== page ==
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Legislature strikes out on broadband

Craig Clark

Austin City Administrator

Clark

Clark

As our Minnesota Twins continue to struggle and find themselves at the bottom of the Division, our legislative process doesn’t look much better. When it came to advancing broadband throughout the state, the Legislature’s actions this session amounted to a “swing and a miss” by failing to capture the economic development promise of expanding high-quality broadband across Minnesota.

As the calls for a “Greater Minnesota session” largely become inaudible and in the rearview mirror from the 2015 session, we continue to see a disconnect on impactful policies from St. Paul playing out for regional centers like Austin and others. This year, the legislative outcome related to “border-to-border broadband” once again ignored broadband’s economic development potential and focused primarily on the most remote areas, which don’t have the same potential for economic development, or the density to warrant its viability, that you logically get in a larger community like Austin. The Legislature could have hit a home run by favoring projects that have the most economic development potential. Shouldn’t the state be interested in this economic opportunity and synergy?

While the push to bring broadband to these “unserved” areas does have merit, the 2014 and 2015 grant appropriations focused primarily on these remote, sparsely populated areas of the state. The appropriations thus far have been just over $30 million and the state’s count of impacted residents (the prominent number or beneficiaries of grant award), businesses and institutions totals just over 45,000 parcels. The 2016 Legislature appropriated an additional $35 million for future grants, but unfortunately the Legislature went even further away from any enhancement of commerce by adopting new policy language that will make it even more difficult for areas with larger populations and economic development centers to receive a grant.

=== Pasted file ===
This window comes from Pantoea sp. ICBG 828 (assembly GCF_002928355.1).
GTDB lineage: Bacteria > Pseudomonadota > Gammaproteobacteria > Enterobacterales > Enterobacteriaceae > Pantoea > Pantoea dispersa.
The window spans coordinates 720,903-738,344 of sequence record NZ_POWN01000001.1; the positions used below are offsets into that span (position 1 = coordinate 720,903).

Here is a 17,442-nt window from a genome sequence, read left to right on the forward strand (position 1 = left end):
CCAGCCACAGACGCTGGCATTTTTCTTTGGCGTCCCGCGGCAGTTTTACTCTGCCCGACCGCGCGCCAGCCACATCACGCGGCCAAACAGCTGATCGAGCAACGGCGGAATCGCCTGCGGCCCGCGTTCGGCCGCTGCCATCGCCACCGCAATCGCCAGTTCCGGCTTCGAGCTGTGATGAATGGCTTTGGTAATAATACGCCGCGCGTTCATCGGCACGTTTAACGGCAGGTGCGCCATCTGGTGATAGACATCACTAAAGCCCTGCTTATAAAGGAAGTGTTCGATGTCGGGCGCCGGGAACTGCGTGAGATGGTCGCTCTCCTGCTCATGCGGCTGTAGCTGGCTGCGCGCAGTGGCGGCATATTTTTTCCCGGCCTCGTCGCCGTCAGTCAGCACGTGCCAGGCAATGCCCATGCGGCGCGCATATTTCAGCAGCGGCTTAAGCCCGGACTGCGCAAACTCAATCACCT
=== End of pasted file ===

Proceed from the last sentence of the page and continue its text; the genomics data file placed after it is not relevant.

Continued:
We should have done better. At a broadband summit in Willmar, Lieutenant Governor Tina Smith said, “Broadband isn’t just nice, it’s necessary if we want Minnesota’s economy to work for everyone, everywhere in Minnesota. We need the bandwidth for Minnesota’s regional centers and rural economies to support innovation and entrepreneurship.” By essentially restricting medium and larger-sized cities and regional centers like Austin from qualifying for grants, the broadband program does not deliver on her desire to help regional centers and enhance the environment for business growth.

Here in Austin, our main street businesses have to reboot their systems frequently when the added load of school kids get home in the afternoon. This isn’t a modern system to conduct commerce. Without state resources to help bring better broadband service to communities like Austin, the divide of costs can’t be bridged and we will suffer.

It is ironic that state officials frequently talk about leveraging local funds from their past awards, and they have, but the real bang for the state’s buck is for resources to be targeted towards population centers where tens of thousands of homes and businesses could benefit from some economies of scale to make modern and affordable broadband a reality.

We’ll keep on rooting for the Twins and working with the Governor, Lt. Governor and legislators, but like the Twins record, the Legislature has a long way to go to bring broadband out of the basement and truly meet its economic development potential.